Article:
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## Horizontally aligned particles.

Scattering by horizontally aligned particles is characterized by four quantities: ZV (or ZH), , , and f. Each of the quantities has an associated propagation effect, namely AV (or AH), DA = (AH/AV), , and . In each case it is the latter three quantities that affect the polarization state, as in expressions (10) through (12). The manner in which the different quantities change the polarization state on the Poincaré sphere is shown in Figure 5. The changes are best described in terms of the spherical angles and . is the angle that the polarization state makes with the +Q or H axis and represents the polar angle of a spherical coordinate system for which or H is the z-axis. Positive values cause the polarization state to move toward the H polarization point by enhancing the H component of the signal relative to the V component. Positive therefore decreases . Differential attenuation (DA) by horizontally oriented particles does the opposite and causes the polarization state to move toward the Vpolarization point, increasing .

The differential phase effects of horizontally aligned particles (and ) change the relative phase of the H and V components but not their amplitudes. Q therefore remains constant and the polarization state changes along a circle parallel to the U-V plane. This is called the direction; is the azimuthal angle of the spherical coordinate system. It is also the same as the phase of the cross-covariance W(Equation 1). due to horizontally aligned particles causes to decrease (Equation 11). A positive would cause to increase, but for horizontally oriented particles is negative and therefore changes the polarization state in the same direction as .

Finally, changes in the unpolarized component of the radar signal cause the degree of polarization to change, and thereby changes the radius of the Poincaré sphere. Aligned particles produce an unpolarized component when the particles have a variety of shapes. The unpolarized component can be generated during the backscattering itself or during propagation by means of forward scattering, and directly affects the correlation coefficient (Equation 12). and pare therefore related; the relationship is presented in the appendix. When the H and V powers are nearly equal, ; exact equality occurs when the powers are equal. The condition for this being true is that the polarization state remains in the vicinity of the -plane, which will generally be the case if the radar transmits nearly equal H and V powers and is not depolarized by an unusual amount. (It also holds both for simultaneous or alternating H and V transmissions.)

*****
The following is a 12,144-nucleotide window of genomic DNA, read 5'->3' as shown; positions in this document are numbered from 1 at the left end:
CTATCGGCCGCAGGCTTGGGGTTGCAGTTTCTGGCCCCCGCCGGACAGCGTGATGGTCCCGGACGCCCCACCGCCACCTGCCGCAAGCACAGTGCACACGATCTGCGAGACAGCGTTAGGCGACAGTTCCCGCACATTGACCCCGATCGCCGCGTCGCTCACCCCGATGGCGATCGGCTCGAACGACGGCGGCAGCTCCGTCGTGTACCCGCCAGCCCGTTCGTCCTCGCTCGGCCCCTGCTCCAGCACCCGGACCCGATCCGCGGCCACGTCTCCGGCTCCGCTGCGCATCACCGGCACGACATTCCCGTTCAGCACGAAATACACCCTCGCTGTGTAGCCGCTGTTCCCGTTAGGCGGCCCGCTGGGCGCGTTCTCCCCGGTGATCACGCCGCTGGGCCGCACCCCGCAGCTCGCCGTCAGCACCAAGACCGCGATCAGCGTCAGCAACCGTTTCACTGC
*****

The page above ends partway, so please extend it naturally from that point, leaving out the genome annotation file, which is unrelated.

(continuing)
In the vicinity of the - plane, therefore, shape variability changes the polarization state in the radial direction. The degree of polarization is reduced by the same amount as , namely by the fractional shape correlation coefficient f. The different types of changes are therefore orthogonal or nearly orthogonal to each other in the Poincaré sphere space.

Independent of the polarization state, the polarization changes due to horizontally aligned particles are azimuthally symmetric about the or H axis of the Poincaré sphere. In other words, they do not depend on the particular value of . Thus, circular, slant linear, or elliptical polarizations may be transmitted with the same effect, as long as they contain the same relative amounts of H and V power. H and Vsignals lie on the axis of symmetry and are therefore do not have their polarization state changed by horizontally aligned particles. These are termed the the characteristic polarizations of the particles (Oguchi, 1983).

The above describes the polarization changes qualitatively. The different effects have been seen in the observations of the previous section. A quantitative description of the changes is presented by Scott (1999) and by Krehbiel and Scott (1999). The changes are determined by transforming from the rationalized covariance variables (WV, WH/WV, , ) of Equations (10) through (13) to the spherical Stokes coordinates (I, , , p).

Next: The polarization trajectory. Up: Geometrical Interpretation. Previous: The Poincaré Sphere.
Bill Rison
1999-09-03